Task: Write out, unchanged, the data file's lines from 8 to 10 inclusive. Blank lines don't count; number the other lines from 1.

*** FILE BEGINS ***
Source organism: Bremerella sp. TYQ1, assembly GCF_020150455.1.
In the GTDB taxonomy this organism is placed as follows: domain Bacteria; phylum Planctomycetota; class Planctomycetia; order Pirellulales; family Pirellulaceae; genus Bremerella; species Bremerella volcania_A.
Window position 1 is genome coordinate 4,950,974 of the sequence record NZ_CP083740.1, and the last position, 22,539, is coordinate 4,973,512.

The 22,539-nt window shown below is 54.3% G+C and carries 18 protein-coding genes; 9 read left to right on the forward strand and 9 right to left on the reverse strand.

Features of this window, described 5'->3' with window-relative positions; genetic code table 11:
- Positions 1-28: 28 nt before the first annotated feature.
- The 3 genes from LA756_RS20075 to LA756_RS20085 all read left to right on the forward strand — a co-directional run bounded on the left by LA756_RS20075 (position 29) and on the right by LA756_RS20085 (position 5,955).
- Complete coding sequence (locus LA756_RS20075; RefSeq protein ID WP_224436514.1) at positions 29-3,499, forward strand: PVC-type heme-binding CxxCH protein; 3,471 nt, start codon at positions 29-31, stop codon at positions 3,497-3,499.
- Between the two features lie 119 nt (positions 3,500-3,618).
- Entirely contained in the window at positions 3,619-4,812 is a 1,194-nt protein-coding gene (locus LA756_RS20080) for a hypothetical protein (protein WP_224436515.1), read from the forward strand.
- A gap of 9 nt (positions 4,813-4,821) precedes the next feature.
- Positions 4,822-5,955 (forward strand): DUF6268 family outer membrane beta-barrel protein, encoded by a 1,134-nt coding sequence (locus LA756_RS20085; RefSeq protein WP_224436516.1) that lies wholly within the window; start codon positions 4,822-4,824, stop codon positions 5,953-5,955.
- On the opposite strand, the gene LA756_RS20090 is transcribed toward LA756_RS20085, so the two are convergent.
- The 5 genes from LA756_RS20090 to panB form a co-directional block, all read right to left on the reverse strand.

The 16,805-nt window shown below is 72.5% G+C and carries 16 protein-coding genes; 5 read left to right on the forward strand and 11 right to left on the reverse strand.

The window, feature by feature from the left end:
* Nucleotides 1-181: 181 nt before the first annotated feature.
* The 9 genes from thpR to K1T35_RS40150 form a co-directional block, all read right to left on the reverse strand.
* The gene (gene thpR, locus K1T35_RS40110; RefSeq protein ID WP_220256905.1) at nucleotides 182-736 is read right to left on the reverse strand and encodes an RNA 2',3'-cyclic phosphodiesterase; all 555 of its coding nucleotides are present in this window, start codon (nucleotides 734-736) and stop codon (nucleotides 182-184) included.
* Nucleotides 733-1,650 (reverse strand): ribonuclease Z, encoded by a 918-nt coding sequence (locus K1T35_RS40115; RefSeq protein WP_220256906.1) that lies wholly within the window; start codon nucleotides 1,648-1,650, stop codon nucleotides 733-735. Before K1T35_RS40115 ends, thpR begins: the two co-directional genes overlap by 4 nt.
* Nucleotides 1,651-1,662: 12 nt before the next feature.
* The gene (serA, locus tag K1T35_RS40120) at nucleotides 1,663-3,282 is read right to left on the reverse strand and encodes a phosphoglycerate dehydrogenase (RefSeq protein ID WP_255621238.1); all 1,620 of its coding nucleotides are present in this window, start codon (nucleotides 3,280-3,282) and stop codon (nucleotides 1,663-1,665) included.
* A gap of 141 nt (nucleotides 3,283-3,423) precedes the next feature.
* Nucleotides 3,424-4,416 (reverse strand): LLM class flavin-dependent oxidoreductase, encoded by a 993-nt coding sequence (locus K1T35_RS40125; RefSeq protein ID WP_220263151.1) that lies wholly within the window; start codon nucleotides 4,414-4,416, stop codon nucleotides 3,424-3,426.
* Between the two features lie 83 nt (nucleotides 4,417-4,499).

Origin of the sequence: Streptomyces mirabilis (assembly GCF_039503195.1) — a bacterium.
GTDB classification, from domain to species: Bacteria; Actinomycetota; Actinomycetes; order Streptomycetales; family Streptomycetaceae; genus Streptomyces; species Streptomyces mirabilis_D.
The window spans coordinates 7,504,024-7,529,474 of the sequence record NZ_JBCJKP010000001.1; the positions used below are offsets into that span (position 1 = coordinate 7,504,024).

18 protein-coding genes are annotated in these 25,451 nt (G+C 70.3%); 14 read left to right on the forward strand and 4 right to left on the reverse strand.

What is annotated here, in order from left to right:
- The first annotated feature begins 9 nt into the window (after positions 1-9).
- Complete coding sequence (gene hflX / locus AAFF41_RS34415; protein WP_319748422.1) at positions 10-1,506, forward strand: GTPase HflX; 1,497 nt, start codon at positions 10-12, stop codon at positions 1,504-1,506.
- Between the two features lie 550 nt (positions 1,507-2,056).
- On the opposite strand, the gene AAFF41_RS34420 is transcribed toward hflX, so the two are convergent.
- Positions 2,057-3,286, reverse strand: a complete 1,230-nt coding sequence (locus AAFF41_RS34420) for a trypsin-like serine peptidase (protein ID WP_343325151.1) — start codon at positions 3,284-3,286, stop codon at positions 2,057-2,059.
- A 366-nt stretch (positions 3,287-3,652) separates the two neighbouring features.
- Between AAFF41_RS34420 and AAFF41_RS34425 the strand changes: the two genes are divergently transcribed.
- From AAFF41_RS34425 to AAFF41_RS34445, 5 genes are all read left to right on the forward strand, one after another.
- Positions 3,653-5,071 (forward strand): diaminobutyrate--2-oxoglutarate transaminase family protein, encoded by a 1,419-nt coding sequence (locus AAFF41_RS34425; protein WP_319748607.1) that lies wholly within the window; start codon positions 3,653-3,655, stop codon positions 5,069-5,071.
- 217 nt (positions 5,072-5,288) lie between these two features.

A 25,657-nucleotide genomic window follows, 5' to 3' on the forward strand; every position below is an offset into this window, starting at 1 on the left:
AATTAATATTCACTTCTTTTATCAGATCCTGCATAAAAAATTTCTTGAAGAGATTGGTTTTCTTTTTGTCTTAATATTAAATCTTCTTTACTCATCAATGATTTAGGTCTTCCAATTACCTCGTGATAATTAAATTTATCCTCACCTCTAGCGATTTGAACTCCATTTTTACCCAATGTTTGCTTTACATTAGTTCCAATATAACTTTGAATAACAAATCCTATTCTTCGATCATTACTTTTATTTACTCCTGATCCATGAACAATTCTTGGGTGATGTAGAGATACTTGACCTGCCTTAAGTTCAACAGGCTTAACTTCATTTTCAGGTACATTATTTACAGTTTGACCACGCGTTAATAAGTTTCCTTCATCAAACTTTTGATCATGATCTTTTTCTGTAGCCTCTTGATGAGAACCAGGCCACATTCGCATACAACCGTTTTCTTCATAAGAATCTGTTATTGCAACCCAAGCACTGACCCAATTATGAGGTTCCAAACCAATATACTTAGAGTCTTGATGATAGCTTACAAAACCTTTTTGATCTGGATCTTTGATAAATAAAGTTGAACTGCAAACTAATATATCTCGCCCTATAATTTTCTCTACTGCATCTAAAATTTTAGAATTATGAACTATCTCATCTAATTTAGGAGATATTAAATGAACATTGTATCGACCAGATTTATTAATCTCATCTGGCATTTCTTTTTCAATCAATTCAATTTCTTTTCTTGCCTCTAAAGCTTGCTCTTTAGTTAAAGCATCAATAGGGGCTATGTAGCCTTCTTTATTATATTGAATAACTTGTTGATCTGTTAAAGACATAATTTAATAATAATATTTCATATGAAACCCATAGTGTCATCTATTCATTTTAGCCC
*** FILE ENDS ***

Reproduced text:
- Complete coding sequence (locus LA756_RS20075; RefSeq protein ID WP_224436514.1) at positions 29-3,499, forward strand: PVC-type heme-binding CxxCH protein; 3,471 nt, start codon at positions 29-31, stop codon at positions 3,497-3,499.
- Between the two features lie 119 nt (positions 3,500-3,618).
- Entirely contained in the window at positions 3,619-4,812 is a 1,194-nt protein-coding gene (locus LA756_RS20080) for a hypothetical protein (protein WP_224436515.1), read from the forward strand.